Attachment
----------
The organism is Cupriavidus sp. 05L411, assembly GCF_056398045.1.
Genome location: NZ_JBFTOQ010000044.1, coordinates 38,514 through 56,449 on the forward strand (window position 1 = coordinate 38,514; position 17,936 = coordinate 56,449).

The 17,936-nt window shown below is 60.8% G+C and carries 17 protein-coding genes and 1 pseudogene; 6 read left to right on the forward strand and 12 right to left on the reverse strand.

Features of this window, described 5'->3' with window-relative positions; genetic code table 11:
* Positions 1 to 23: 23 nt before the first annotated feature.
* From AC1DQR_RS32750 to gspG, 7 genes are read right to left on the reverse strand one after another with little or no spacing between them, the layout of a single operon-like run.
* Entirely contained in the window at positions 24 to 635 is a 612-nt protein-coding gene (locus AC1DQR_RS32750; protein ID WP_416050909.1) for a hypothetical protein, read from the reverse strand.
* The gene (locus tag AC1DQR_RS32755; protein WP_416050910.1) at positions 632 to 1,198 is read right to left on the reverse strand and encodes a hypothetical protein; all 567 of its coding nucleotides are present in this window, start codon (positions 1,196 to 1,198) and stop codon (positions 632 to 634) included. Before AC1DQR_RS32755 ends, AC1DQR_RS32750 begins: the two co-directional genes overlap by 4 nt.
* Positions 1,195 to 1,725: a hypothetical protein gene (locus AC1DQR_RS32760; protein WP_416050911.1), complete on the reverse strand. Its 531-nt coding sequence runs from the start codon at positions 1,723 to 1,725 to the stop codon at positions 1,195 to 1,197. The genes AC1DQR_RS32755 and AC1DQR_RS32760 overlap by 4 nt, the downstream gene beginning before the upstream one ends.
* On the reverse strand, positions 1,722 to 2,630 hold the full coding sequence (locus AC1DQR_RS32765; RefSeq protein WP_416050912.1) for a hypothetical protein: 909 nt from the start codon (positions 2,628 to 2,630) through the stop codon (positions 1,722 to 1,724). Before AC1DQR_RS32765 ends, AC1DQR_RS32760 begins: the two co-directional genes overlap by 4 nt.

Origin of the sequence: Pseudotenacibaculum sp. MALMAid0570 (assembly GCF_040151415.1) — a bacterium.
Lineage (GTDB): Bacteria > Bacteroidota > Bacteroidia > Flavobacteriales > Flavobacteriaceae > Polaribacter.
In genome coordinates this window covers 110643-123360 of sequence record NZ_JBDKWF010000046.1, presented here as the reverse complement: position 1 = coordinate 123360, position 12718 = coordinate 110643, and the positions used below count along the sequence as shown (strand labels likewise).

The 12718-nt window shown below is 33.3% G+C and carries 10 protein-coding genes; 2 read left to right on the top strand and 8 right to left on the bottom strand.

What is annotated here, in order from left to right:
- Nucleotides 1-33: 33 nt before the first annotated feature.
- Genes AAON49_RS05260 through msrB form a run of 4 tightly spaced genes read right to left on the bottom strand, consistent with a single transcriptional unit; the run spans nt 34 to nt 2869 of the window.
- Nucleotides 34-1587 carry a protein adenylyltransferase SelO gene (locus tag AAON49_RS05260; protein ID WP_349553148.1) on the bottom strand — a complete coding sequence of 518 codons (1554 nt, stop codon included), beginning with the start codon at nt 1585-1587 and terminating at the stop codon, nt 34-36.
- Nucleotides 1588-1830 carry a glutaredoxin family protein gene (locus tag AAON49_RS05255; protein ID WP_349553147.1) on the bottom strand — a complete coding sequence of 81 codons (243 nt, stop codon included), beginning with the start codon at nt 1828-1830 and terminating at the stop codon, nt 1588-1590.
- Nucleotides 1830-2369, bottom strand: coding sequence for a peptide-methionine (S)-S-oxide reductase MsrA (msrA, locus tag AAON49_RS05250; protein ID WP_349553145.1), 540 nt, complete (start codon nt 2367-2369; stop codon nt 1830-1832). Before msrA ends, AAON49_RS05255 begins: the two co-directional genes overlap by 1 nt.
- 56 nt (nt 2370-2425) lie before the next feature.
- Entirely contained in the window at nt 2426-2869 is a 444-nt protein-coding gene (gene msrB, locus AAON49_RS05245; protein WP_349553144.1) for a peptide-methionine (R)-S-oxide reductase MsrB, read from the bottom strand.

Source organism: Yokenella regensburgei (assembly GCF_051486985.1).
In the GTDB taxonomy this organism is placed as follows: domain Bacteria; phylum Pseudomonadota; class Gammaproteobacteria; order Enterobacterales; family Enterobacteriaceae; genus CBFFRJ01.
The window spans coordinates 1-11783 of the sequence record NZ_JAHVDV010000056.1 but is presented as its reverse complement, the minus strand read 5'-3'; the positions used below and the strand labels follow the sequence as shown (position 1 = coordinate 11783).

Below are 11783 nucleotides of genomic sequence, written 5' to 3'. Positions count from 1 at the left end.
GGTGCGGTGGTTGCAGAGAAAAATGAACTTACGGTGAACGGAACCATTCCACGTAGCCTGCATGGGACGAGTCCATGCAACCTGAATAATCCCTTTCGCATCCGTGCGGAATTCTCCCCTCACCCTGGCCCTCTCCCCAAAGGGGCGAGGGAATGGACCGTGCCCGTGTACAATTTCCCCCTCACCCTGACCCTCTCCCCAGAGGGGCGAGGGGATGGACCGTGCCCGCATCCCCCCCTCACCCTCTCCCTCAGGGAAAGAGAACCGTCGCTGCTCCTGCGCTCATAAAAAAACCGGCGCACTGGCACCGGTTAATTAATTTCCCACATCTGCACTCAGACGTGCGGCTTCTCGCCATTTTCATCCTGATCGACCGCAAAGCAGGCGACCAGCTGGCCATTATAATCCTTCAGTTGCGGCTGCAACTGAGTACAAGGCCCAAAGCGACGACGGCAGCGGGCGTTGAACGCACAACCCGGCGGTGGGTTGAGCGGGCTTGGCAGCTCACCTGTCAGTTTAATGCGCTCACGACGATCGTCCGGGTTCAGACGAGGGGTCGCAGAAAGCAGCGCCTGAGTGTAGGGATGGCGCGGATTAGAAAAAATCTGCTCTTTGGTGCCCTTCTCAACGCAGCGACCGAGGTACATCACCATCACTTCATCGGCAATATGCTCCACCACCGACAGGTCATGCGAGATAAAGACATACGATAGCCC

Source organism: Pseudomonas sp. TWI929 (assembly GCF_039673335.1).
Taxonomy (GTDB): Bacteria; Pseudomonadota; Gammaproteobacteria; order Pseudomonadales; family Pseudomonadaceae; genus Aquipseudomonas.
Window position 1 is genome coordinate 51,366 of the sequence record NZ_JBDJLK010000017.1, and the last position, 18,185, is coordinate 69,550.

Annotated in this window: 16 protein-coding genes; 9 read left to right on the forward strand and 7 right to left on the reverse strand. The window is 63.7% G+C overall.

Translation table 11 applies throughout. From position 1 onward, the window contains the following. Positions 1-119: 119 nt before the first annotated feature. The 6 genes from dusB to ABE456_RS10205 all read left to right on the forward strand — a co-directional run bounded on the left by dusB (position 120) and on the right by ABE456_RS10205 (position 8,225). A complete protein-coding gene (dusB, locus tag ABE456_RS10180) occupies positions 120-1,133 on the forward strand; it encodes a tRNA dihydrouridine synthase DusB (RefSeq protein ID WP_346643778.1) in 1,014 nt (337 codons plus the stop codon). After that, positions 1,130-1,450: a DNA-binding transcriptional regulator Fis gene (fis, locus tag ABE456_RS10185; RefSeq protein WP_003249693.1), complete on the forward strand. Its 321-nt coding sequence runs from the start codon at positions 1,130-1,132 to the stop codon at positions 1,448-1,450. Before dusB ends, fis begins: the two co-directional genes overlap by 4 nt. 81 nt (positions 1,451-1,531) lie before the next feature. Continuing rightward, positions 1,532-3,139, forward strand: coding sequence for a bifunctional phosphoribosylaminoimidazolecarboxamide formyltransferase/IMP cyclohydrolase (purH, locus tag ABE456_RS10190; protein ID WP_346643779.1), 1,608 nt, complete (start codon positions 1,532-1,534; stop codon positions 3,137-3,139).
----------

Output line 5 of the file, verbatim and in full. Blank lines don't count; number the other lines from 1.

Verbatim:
* Positions 1 to 23: 23 nt before the first annotated feature.